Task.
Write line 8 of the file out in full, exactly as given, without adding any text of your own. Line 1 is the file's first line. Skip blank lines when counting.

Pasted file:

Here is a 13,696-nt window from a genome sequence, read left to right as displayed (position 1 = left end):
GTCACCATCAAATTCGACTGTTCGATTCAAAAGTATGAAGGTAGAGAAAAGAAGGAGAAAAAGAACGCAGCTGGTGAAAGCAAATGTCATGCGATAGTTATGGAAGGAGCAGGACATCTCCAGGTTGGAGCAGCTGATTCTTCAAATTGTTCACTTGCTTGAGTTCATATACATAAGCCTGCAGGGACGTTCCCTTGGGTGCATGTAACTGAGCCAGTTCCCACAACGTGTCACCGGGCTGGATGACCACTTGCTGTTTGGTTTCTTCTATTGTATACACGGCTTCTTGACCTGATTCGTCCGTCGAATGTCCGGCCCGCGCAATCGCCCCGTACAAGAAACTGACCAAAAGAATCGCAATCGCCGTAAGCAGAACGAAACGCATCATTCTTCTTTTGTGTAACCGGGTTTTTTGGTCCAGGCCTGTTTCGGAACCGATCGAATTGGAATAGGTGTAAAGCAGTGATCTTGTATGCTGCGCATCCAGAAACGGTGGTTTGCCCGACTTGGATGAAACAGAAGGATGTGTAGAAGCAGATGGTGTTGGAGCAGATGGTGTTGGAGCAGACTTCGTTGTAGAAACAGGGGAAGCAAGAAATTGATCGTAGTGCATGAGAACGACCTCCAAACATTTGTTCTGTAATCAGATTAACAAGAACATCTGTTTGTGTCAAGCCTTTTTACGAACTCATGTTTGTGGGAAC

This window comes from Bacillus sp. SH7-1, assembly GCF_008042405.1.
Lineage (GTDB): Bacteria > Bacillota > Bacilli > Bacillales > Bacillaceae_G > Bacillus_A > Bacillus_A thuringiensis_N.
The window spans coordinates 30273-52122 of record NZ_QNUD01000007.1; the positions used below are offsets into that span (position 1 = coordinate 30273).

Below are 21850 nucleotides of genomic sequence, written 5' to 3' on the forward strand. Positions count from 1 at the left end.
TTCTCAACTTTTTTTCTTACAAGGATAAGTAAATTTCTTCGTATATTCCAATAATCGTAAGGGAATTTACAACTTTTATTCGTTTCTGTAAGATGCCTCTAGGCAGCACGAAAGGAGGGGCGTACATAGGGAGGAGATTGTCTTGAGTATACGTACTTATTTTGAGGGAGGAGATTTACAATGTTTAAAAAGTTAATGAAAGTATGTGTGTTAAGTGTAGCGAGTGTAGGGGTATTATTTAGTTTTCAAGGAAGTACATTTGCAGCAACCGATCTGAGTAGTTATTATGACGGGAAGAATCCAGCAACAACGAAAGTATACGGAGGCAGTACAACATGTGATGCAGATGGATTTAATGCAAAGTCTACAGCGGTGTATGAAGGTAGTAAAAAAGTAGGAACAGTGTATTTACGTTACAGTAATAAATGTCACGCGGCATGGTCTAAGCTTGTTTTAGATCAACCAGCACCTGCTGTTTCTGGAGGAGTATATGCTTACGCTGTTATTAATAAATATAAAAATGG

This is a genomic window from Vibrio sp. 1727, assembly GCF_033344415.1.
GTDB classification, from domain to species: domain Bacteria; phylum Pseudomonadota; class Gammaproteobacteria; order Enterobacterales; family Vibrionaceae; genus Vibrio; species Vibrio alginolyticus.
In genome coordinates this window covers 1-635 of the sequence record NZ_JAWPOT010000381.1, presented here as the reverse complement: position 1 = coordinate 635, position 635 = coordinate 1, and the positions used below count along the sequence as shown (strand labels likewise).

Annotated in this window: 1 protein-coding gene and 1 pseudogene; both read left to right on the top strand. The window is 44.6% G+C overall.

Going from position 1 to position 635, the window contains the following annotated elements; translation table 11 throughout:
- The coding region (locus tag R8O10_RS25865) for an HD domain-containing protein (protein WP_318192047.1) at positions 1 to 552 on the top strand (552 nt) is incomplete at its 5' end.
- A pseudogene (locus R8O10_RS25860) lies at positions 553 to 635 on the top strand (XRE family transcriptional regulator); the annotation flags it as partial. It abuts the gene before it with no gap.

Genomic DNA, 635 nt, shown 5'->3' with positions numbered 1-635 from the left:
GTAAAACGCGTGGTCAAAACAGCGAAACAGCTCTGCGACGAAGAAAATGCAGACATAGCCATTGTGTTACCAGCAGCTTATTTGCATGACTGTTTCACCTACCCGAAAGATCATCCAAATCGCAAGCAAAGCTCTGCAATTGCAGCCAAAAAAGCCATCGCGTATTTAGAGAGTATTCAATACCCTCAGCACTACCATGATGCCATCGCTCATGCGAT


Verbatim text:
This is a genomic window from Vibrio sp. 1727, assembly GCF_033344415.1.